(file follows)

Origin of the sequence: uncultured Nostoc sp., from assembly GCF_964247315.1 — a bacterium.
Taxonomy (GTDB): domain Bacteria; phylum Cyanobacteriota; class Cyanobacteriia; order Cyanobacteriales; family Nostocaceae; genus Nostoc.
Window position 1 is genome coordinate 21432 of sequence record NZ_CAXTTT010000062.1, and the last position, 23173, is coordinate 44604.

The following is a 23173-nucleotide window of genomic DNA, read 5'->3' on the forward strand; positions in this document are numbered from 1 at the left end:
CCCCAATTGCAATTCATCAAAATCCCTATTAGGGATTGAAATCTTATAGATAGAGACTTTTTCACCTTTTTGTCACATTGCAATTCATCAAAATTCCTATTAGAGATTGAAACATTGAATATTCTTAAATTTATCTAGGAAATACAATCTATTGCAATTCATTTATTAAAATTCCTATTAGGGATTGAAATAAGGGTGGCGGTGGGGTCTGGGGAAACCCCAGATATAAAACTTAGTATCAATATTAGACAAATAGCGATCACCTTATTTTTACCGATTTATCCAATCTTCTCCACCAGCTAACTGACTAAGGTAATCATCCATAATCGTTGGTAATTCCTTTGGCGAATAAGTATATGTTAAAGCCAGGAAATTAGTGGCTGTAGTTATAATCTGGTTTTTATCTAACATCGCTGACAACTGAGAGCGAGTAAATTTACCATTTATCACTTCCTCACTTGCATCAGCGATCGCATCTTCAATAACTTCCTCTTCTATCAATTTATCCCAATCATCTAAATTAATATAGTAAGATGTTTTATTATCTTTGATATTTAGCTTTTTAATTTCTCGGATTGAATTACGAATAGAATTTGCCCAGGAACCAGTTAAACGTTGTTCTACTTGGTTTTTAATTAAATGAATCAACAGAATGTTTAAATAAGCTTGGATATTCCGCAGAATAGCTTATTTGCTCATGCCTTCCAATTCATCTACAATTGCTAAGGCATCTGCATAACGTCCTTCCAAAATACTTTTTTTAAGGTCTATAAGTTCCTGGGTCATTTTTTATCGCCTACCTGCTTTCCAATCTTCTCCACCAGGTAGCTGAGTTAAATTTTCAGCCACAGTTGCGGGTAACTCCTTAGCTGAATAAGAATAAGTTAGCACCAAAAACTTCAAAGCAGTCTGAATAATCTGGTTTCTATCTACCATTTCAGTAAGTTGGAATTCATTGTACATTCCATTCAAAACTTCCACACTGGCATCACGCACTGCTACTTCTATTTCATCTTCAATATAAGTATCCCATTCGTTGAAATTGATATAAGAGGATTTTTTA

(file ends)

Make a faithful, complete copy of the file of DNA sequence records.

Origin of the sequence: uncultured Nostoc sp., from assembly GCF_964247315.1 — a bacterium.
Taxonomy (GTDB): domain Bacteria; phylum Cyanobacteriota; class Cyanobacteriia; order Cyanobacteriales; family Nostocaceae; genus Nostoc.
Window position 1 is genome coordinate 21432 of sequence record NZ_CAXTTT010000062.1, and the last position, 23173, is coordinate 44604.

The following is a 23173-nucleotide window of genomic DNA, read 5'->3' on the forward strand; positions in this document are numbered from 1 at the left end:
CCCCAATTGCAATTCATCAAAATCCCTATTAGGGATTGAAATCTTATAGATAGAGACTTTTTCACCTTTTTGTCACATTGCAATTCATCAAAATTCCTATTAGAGATTGAAACATTGAATATTCTTAAATTTATCTAGGAAATACAATCTATTGCAATTCATTTATTAAAATTCCTATTAGGGATTGAAATAAGGGTGGCGGTGGGGTCTGGGGAAACCCCAGATATAAAACTTAGTATCAATATTAGACAAATAGCGATCACCTTATTTTTACCGATTTATCCAATCTTCTCCACCAGCTAACTGACTAAGGTAATCATCCATAATCGTTGGTAATTCCTTTGGCGAATAAGTATATGTTAAAGCCAGGAAATTAGTGGCTGTAGTTATAATCTGGTTTTTATCTAACATCGCTGACAACTGAGAGCGAGTAAATTTACCATTTATCACTTCCTCACTTGCATCAGCGATCGCATCTTCAATAACTTCCTCTTCTATCAATTTATCCCAATCATCTAAATTAATATAGTAAGATGTTTTATTATCTTTGATATTTAGCTTTTTAATTTCTCGGATTGAATTACGAATAGAATTTGCCCAGGAACCAGTTAAACGTTGTTCTACTTGGTTTTTAATTAAATGAATCAACAGAATGTTTAAATAAGCTTGGATATTCCGCAGAATAGCTTATTTGCTCATGCCTTCCAATTCATCTACAATTGCTAAGGCATCTGCATAACGTCCTTCCAAAATACTTTTTTTAAGGTCTATAAGTTCCTGGGTCATTTTTTATCGCCTACCTGCTTTCCAATCTTCTCCACCAGGTAGCTGAGTTAAATTTTCAGCCACAGTTGCGGGTAACTCCTTAGCTGAATAAGAATAAGTTAGCACCAAAAACTTCAAAGCAGTCTGAATAATCTGGTTTCTATCTACCATTTCAGTAAGTTGGAATTCATTGTACATTCCATTCAAAACTTCCACACTGGCATCACGCACTGCTACTTCTATTTCATCTTCAATATAAGTATCCCATTCGTTGAAATTGATATAAGAGGATTTTTTA